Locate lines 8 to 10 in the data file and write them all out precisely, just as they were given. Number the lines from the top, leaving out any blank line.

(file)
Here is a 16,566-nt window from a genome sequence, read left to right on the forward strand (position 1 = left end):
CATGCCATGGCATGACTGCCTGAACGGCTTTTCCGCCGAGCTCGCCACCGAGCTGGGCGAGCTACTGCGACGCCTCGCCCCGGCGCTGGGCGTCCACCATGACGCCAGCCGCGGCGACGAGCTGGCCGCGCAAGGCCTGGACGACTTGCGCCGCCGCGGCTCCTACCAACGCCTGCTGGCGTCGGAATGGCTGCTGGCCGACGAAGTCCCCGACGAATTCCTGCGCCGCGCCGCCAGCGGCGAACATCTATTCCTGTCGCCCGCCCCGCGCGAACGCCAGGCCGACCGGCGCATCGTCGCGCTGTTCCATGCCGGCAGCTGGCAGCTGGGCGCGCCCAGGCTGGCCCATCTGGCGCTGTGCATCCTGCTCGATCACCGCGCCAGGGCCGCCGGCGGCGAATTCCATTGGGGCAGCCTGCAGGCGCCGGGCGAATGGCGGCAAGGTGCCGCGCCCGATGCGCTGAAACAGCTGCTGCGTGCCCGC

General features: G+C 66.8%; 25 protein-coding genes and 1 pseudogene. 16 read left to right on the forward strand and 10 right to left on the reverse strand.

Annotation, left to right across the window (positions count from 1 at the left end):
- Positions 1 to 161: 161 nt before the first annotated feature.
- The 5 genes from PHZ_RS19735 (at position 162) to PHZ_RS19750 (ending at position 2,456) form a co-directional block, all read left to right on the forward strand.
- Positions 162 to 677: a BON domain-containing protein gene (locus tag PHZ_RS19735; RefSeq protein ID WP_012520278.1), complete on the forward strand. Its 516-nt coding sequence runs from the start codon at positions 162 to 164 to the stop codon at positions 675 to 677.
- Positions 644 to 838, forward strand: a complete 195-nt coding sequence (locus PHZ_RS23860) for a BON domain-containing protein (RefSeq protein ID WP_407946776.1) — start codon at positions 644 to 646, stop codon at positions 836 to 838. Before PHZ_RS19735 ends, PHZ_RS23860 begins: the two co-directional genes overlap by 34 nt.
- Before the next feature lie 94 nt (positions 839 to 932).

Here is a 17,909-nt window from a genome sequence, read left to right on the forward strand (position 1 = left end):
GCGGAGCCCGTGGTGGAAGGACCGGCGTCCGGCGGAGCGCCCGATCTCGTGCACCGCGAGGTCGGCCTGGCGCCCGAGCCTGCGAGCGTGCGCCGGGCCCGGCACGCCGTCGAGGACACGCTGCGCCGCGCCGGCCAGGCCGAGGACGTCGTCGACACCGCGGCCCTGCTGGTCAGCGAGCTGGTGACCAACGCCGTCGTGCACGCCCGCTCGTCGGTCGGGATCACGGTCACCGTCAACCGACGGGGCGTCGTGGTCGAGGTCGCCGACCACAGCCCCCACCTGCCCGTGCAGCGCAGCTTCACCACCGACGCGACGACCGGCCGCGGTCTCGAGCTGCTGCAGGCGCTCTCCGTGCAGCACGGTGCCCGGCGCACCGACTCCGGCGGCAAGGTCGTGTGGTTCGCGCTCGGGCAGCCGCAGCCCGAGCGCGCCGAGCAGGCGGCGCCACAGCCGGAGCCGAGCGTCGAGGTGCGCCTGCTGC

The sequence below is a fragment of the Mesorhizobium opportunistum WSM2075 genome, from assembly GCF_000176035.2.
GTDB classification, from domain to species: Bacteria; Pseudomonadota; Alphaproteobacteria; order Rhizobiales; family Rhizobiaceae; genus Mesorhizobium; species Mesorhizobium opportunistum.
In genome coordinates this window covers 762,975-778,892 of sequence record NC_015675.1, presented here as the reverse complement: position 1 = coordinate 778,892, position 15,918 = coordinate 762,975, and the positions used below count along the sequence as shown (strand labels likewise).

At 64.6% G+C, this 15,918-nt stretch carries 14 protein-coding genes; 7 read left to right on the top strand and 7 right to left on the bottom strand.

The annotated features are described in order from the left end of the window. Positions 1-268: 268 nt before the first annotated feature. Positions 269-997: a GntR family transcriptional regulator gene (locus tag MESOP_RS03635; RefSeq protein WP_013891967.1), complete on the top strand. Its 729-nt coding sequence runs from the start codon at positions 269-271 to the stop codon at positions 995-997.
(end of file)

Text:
- Positions 644 to 838, forward strand: a complete 195-nt coding sequence (locus PHZ_RS23860) for a BON domain-containing protein (RefSeq protein ID WP_407946776.1) — start codon at positions 644 to 646, stop codon at positions 836 to 838. Before PHZ_RS19735 ends, PHZ_RS23860 begins: the two co-directional genes overlap by 34 nt.
- Before the next feature lie 94 nt (positions 839 to 932).

Here is a 17,909-nt window from a genome sequence, read left to right on the forward strand (position 1 = left end):